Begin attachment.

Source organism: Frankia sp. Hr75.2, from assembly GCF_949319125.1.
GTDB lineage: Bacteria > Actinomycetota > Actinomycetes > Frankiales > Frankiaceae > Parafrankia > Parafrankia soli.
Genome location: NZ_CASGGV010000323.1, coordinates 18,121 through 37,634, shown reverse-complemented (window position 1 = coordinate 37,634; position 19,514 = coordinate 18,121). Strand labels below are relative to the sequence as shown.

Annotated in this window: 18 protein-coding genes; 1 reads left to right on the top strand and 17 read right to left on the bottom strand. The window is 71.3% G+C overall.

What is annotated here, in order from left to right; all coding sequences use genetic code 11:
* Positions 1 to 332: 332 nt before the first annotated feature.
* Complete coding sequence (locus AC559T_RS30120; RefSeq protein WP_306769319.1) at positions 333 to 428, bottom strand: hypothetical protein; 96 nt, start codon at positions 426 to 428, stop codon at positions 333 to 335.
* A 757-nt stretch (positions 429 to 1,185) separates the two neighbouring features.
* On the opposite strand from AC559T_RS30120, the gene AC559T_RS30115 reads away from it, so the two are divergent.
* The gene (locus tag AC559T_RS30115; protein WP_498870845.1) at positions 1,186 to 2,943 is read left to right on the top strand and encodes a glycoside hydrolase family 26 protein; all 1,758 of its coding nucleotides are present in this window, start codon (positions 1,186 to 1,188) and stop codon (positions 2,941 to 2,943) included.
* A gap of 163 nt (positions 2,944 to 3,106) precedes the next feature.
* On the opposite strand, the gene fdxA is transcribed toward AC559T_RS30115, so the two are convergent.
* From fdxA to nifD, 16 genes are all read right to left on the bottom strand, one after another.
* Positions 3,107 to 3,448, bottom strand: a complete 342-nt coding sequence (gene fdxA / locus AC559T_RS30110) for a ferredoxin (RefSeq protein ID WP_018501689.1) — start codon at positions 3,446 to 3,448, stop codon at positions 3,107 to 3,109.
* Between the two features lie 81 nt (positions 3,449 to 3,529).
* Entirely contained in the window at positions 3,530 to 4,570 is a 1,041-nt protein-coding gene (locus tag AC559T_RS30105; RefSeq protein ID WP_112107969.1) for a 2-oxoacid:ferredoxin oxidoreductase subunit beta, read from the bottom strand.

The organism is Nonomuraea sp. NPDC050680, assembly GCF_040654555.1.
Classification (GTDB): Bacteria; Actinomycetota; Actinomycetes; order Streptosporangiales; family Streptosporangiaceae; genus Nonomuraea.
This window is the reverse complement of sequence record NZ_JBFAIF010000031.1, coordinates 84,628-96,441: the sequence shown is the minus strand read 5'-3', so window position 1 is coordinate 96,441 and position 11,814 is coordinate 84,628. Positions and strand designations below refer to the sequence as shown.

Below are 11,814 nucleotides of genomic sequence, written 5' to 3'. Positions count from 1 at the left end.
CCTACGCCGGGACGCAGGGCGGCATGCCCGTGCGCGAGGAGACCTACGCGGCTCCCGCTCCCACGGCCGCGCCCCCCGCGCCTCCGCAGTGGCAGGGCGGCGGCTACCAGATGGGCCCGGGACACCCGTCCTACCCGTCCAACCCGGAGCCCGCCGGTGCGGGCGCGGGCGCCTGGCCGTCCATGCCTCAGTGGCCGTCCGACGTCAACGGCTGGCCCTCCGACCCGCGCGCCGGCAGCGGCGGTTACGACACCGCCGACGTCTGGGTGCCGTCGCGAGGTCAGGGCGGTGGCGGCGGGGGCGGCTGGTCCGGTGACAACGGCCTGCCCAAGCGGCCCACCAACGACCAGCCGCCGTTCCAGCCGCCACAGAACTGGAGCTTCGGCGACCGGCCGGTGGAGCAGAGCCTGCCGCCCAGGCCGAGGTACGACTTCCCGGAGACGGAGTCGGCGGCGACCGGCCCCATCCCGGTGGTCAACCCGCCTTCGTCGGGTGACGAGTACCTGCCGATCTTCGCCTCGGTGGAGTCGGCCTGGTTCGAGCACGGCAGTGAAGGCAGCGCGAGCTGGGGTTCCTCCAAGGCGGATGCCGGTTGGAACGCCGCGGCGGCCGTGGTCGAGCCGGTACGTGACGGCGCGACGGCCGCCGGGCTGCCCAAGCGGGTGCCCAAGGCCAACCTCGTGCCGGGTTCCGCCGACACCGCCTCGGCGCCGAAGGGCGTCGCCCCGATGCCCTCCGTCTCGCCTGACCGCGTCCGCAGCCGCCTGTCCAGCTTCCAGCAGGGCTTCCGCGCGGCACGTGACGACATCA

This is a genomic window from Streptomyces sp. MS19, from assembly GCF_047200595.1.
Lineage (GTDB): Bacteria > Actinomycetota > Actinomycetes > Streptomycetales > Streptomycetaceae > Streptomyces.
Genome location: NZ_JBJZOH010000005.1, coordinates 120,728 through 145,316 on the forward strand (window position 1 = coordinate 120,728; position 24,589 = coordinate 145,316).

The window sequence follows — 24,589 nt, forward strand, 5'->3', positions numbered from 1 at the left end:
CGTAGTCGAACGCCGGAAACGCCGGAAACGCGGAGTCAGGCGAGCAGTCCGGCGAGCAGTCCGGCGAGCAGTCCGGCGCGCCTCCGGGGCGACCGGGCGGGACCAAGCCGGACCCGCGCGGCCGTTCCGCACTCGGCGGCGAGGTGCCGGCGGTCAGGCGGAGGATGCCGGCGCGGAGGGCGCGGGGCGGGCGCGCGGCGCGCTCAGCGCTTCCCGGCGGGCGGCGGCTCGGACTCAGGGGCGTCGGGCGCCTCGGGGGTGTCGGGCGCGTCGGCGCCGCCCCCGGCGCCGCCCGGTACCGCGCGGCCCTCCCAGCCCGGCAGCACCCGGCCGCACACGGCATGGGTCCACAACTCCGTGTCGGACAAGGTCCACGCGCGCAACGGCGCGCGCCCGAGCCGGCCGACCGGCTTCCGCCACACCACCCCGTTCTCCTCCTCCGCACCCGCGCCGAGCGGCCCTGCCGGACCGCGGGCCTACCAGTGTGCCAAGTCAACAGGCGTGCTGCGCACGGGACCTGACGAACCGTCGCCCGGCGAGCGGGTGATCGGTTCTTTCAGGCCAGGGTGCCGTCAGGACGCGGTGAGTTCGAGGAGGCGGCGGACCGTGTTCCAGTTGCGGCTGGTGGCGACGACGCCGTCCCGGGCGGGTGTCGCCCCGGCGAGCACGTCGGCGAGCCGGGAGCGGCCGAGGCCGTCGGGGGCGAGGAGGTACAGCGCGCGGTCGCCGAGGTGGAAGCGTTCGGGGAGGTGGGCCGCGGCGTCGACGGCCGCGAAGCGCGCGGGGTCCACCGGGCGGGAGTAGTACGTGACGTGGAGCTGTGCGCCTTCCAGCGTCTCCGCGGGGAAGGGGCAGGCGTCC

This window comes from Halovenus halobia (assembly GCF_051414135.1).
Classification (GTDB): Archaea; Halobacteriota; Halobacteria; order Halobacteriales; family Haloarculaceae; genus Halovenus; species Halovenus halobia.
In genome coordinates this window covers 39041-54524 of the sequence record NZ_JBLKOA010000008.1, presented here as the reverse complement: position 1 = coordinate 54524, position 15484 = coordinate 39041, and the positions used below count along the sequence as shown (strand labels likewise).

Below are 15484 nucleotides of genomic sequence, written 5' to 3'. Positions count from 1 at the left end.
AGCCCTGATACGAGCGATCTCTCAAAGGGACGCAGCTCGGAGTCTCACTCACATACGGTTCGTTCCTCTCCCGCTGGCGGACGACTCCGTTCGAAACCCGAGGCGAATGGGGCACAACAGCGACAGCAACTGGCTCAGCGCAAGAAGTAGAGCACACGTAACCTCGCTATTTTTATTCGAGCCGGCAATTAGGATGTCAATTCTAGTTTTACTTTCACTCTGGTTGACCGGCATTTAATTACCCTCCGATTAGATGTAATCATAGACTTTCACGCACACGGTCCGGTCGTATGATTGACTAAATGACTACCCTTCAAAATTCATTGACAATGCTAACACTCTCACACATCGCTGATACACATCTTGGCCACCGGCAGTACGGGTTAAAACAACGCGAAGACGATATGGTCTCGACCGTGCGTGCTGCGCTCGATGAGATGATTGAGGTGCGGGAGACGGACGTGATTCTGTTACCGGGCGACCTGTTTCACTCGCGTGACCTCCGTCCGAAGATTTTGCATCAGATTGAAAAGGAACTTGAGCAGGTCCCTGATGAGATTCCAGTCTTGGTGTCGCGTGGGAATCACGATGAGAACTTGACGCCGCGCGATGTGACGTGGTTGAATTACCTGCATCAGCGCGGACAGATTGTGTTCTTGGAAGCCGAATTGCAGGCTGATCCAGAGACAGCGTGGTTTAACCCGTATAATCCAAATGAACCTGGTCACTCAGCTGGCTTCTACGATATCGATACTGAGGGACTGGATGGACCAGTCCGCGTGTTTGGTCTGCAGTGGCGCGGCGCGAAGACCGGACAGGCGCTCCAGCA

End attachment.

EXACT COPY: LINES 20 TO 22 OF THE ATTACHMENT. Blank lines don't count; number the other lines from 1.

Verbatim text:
Below are 11,814 nucleotides of genomic sequence, written 5' to 3'. Positions count from 1 at the left end.
CCTACGCCGGGACGCAGGGCGGCATGCCCGTGCGCGAGGAGACCTACGCGGCTCCCGCTCCCACGGCCGCGCCCCCCGCGCCTCCGCAGTGGCAGGGCGGCGGCTACCAGATGGGCCCGGGACACCCGTCCTACCCGTCCAACCCGGAGCCCGCCGGTGCGGGCGCGGGCGCCTGGCCGTCCATGCCTCAGTGGCCGTCCGACGTCAACGGCTGGCCCTCCGACCCGCGCGCCGGCAGCGGCGGTTACGACACCGCCGACGTCTGGGTGCCGTCGCGAGGTCAGGGCGGTGGCGGCGGGGGCGGCTGGTCCGGTGACAACGGCCTGCCCAAGCGGCCCACCAACGACCAGCCGCCGTTCCAGCCGCCACAGAACTGGAGCTTCGGCGACCGGCCGGTGGAGCAGAGCCTGCCGCCCAGGCCGAGGTACGACTTCCCGGAGACGGAGTCGGCGGCGACCGGCCCCATCCCGGTGGTCAACCCGCCTTCGTCGGGTGACGAGTACCTGCCGATCTTCGCCTCGGTGGAGTCGGCCTGGTTCGAGCACGGCAGTGAAGGCAGCGCGAGCTGGGGTTCCTCCAAGGCGGATGCCGGTTGGAACGCCGCGGCGGCCGTGGTCGAGCCGGTACGTGACGGCGCGACGGCCGCCGGGCTGCCCAAGCGGGTGCCCAAGGCCAACCTCGTGCCGGGTTCCGCCGACACCGCCTCGGCGCCGAAGGGCGTCGCCCCGATGCCCTCCGTCTCGCCTGACCGCGTCCGCAGCCGCCTGTCCAGCTTCCAGCAGGGCTTCCGCGCGGCACGTGACGACATCA

This is a genomic window from Streptomyces sp. MS19, from assembly GCF_047200595.1.